Without Mining, There Is No ‘Green Revolution’

by S. Moore A. & Bridges, June17, 2019 in ClimateChangeDispatch


The recent threats by Beijing to cut off American access to critical mineral imports has many Americans wondering why our politicians have allowed the United States to become so overly-dependent on China for these valued resources in the first place.

Today, the United States is 90 percent dependent on China and Russia for many vital “rare earth minerals.”

The main reason for our over-reliance on nations like China for these minerals is not that we are running out of these resources here at home. The U.S. Mining Association estimates that we have at least $5 trillion of recoverable mineral resources.

The U.S. Geological Survey reports that we still have up to 86 percent or more of key mineral resources like copper and zinc remaining in the ground, waiting to be mined.

These resources aren’t on environmentally sensitive lands, like national parks, but on the millions of acres of federal, state and private lands.

The mining isn’t happening because of extremely prohibitive environmental rules and a permitting process that can take 5-10 years to open a new mine. Green groups simply resist almost all new drilling.

What they may not realize is that the de facto mining prohibitions jeopardize the “Green Energy Revolution” that liberals so desperately are seeking.

How is this for rich irony: To make renewable energy at all technologically plausible, will require massive increases in the supply of rare earth and critical minerals.

ENERGY SUPERPOWER USA: SHALE OIL & GAS HIT RECORD PRODUCTION LEVELS IN 2018

by GWPF, June 12, 2019 in TheWallStreetJournal


World-wide energy demand grew at its fastest rate since 2010

The shale revolution powered U.S. oil and gas production in 2018 to the largest annual increases ever recorded by any country, according to energy giant BP PLC .

Surging global energy demand is fueling the production boom, even as oil and gas prices rise and economic growth slows, said BP’s annual statistical review published Tuesday.

World-wide demand for energy grew 2.9% in 2018, its fastest rate since 2010.

Unusual weather spurred some of the stronger-than-expected growth, as a greater number of extremely hot and cold days drove up air conditioning and heating use around the world, particularly in China, the U.S. and Russia, the company said.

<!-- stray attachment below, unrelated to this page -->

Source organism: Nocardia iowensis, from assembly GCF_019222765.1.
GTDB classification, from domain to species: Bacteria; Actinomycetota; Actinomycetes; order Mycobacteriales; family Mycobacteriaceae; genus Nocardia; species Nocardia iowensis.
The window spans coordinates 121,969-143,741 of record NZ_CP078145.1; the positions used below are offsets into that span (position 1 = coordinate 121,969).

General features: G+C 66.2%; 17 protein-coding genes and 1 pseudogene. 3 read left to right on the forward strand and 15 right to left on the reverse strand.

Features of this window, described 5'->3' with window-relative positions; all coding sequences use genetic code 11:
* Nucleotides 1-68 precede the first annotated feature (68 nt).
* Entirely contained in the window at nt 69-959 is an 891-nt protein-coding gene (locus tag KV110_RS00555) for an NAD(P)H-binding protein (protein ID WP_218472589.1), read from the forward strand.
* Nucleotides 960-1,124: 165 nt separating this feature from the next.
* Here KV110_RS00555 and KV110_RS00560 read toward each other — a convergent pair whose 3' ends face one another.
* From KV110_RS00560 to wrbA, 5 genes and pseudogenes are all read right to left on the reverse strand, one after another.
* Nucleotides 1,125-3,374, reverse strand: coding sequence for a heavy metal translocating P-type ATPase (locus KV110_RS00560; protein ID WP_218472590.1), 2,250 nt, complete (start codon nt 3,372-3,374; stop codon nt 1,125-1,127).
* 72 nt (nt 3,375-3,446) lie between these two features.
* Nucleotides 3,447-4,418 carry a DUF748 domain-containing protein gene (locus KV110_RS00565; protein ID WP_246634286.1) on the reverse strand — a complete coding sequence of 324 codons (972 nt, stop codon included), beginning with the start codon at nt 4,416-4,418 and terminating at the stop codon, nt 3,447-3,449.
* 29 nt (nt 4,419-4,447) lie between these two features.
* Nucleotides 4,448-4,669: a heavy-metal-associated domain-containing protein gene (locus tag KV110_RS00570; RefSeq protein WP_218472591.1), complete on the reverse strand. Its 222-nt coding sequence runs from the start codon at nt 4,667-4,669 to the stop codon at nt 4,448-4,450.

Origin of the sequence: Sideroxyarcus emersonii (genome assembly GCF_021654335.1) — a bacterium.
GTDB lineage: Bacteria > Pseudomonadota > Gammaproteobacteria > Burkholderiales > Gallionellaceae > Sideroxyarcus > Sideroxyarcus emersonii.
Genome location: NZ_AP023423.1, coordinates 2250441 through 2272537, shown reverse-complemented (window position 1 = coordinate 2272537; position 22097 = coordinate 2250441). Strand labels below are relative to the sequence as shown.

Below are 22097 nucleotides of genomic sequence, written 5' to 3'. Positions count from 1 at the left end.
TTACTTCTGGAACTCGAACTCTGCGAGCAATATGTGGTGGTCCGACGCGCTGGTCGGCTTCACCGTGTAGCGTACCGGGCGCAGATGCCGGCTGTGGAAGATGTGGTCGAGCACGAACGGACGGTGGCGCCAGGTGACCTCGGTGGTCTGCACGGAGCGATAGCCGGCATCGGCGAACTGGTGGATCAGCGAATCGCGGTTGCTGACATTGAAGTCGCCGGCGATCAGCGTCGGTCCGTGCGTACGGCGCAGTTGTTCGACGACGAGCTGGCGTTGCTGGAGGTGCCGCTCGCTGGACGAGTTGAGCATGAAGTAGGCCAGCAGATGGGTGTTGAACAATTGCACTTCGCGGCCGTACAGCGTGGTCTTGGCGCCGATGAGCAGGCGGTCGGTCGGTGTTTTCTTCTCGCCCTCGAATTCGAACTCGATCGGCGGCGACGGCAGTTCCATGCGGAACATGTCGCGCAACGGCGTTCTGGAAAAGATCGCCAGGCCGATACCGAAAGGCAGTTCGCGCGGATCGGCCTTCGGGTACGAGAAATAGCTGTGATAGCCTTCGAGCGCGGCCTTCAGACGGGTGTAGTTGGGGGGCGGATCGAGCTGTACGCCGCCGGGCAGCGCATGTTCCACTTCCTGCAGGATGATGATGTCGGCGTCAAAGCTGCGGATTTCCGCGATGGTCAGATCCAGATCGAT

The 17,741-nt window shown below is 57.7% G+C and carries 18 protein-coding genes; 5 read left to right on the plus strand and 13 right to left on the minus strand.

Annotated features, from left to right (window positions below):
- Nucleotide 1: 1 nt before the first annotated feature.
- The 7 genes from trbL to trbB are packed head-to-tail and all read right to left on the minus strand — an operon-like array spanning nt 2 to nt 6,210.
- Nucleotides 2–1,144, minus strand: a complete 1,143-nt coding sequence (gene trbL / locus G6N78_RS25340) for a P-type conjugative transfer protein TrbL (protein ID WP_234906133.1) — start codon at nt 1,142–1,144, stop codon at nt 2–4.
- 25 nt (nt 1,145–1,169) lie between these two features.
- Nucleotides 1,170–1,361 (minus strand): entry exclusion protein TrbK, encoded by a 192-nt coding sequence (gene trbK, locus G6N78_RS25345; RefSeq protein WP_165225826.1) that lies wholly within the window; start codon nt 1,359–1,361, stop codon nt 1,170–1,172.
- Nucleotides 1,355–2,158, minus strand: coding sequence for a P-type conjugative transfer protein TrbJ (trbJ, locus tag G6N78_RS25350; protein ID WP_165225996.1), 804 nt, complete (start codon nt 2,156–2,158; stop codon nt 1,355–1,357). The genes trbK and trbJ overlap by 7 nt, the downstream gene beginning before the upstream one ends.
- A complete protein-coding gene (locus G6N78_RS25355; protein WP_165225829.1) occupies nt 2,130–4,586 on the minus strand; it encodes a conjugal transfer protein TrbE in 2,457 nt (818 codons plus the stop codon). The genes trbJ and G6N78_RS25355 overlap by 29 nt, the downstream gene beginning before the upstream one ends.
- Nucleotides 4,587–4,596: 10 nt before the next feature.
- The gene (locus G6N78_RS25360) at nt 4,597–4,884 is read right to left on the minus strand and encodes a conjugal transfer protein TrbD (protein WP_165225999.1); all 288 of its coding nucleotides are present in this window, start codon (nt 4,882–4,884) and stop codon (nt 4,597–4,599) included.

In the U.S., energy consumption rose by 3.5% in 2018, with oil at 20.5 million barrels a day and a total of 817 billion cubic meters of gas consumed during the year.

 

EIA data shows wind & solar met 3% of U.S. energy after $50 billion in subsidizes

by Larry Hamlin, June 6, 2019 in WUWT


The EIA AEO 2019 report shows that in year 2018 wind and solar energy resources provide about 3% of U.S. total energy consumption while fossil fuel energy resources provide about 81% of total energy use.

The dominate use of fossil fuels in meeting U.S. energy needs remains little changed from a decade ago before use of renewable energy resources became mandated and supported by lucrative government subsidizes.

Using additional EIA data the total wind and solar provided energy going back to year 2000 is available which allows an assessment of the Production Tax Credit (PTC) payments to be made.

Glacier National Park Quietly Removes Its ‘Gone by 2020’ Signs

by Roger I. Roots, May 30, 2019 in WUWT


Founder, Lysander Spooner University

May 30, 2019. St. Mary, Montana. Officials at Glacier National Park (GNP) have begun quietly removing and altering signs and government literature which told visitors that the Park’s glaciers were all expected to disappear by either 2020 or 2030.
In recent years the National Park Service prominently featured brochures, signs and films which boldly proclaimed that all glaciers at GNP were melting away rapidly. But now officials at GNP seem to be scrambling to hide or replace their previous hysterical claims while avoiding any notice to the public that the claims were inaccurate. Teams from Lysander Spooner University visiting the Park each September have noted that GNP’s most famous glaciers such as the Grinnell Glacier and the Jackson Glacier appear to have been growing—not shrinking—since about 2010. (The Jackson Glacier—easily seen from the Going-To-The-Sun Highway—may have grown as much as 25% or more over the past decade.)